Metaphysics and the Vera Causa Ideal: The Nun’s Priest’s Tale
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L.A. Paul has recently defended the methodology of metaphysics on the grounds that it is continuous with the sciences. She claims that both scientists and metaphysicians use inference to the best explanation (IBE) to choose between competing theories, and that the success of science vindicates the use of IBE in metaphysics. Specifically, the success of science shows that the theoretical virtues are truth-conducive. I challenge Paul’s claims on two grounds. First, I argue that, at least in biology, scientists adhere to the vera causa ideal, which allows the theoretical virtues to play a much more limited role in scientific reasoning than Paul requires for metaphysical reasoning. The success of biology thus does not vindicate the methodology of metaphysics. Second, I argue that, at least in many cases, the successful reliance on the theoretical virtues in scientific contexts shows only that the theoretical virtues are truth-conducive within those local contexts, and not that they are truth-conducive generally. The upshots are (1) that Paul’s defense of the methodology of metaphysics fails, and (2) that any attempt to rescue her defense must pay more careful attention to what precisely is vindicated by successful science.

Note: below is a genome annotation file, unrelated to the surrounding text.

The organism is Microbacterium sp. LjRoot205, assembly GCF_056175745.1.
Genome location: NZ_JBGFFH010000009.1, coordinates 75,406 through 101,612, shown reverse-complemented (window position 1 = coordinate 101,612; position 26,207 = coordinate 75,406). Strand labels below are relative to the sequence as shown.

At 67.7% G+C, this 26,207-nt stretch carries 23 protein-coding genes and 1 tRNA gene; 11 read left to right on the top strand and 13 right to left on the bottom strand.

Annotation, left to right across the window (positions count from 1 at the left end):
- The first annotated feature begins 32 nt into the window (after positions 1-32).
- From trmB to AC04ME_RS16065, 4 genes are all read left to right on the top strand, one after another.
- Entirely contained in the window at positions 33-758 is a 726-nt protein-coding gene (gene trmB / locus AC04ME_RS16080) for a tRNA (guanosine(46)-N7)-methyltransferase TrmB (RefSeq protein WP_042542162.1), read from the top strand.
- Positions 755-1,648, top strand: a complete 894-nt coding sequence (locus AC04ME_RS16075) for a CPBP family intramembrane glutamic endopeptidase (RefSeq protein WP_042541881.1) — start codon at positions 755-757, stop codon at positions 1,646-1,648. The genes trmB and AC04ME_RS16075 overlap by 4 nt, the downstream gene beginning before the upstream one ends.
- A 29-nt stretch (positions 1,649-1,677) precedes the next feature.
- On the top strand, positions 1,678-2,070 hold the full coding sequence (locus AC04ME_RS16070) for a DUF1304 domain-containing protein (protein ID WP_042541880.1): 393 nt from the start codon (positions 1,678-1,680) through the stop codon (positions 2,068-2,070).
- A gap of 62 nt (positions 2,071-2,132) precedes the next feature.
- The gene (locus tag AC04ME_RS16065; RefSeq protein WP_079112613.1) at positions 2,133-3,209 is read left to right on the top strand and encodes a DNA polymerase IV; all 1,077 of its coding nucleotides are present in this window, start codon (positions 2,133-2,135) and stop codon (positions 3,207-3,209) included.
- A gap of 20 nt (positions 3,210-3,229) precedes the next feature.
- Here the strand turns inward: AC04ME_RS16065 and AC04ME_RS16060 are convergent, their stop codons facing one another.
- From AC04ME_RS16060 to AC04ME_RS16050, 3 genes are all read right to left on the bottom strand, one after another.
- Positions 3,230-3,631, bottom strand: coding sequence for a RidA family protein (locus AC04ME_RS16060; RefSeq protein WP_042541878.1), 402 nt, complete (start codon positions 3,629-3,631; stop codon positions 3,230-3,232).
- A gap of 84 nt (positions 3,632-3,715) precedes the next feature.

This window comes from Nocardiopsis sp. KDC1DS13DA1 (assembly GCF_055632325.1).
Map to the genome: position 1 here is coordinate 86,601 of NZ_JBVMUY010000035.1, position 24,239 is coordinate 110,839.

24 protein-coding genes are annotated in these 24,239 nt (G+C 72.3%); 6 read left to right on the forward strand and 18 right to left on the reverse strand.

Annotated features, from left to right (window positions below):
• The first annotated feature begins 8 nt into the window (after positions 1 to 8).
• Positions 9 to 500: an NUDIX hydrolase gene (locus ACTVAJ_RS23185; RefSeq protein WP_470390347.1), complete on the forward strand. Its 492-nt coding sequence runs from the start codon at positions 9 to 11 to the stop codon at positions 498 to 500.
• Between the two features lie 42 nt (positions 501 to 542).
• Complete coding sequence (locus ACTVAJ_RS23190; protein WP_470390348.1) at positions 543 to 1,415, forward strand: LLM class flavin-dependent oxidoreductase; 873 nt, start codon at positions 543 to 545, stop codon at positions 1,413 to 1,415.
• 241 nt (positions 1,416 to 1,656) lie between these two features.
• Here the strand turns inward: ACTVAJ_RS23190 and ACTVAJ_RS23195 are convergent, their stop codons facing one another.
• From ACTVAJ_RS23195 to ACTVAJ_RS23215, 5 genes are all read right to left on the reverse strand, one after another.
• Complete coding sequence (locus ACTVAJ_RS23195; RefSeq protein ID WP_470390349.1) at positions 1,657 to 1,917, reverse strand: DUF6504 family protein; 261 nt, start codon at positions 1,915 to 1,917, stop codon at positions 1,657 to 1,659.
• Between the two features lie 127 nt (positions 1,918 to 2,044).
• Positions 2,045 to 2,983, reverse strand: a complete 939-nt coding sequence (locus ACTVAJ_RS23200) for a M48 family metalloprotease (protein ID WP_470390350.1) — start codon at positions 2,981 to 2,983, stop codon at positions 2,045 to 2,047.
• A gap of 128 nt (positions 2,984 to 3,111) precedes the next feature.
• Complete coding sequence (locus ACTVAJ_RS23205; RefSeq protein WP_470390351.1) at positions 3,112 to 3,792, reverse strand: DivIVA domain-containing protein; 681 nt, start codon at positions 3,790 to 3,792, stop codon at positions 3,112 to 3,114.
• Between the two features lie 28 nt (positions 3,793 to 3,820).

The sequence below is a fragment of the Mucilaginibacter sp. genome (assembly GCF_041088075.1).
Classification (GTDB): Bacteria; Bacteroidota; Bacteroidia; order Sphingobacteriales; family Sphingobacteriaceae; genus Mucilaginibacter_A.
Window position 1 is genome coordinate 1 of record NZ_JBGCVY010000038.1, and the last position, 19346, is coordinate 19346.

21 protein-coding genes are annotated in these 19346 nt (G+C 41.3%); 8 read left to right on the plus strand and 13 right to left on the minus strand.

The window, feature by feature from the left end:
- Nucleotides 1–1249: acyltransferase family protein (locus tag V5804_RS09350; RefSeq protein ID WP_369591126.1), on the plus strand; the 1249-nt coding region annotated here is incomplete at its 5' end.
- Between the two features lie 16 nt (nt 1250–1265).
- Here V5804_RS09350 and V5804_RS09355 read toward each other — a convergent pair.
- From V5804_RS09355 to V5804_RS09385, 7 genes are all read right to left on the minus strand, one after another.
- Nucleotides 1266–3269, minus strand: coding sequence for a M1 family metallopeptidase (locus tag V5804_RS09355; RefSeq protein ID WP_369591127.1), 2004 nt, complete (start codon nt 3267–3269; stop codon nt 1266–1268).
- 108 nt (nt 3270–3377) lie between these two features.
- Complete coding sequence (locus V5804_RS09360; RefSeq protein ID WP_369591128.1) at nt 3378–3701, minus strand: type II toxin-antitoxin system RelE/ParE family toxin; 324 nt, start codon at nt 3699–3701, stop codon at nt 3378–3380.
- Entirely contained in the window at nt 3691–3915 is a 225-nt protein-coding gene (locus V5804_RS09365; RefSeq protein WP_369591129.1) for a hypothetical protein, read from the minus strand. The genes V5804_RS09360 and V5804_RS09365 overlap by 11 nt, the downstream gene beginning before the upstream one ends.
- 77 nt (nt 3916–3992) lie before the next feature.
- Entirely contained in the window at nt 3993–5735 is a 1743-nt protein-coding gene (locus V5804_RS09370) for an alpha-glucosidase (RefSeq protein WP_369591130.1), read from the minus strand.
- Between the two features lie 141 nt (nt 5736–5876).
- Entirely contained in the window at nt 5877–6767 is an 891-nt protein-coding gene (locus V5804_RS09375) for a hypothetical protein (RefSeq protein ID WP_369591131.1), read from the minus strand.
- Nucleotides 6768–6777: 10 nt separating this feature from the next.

KeywordsParsimony Analysis Scientific Realism Theoretical Virtue Metaphysical Theory Metaphysical Nature
The author thanks Zina Ward, David Colaço, Liam Kofi Bright, Eden McQueen, Adrian Currie, Jack Samuel and John Norton for comments on drafts and L.A. Paul for discussion.
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Conflict of interest
The author declares that he has no conflict of interest.
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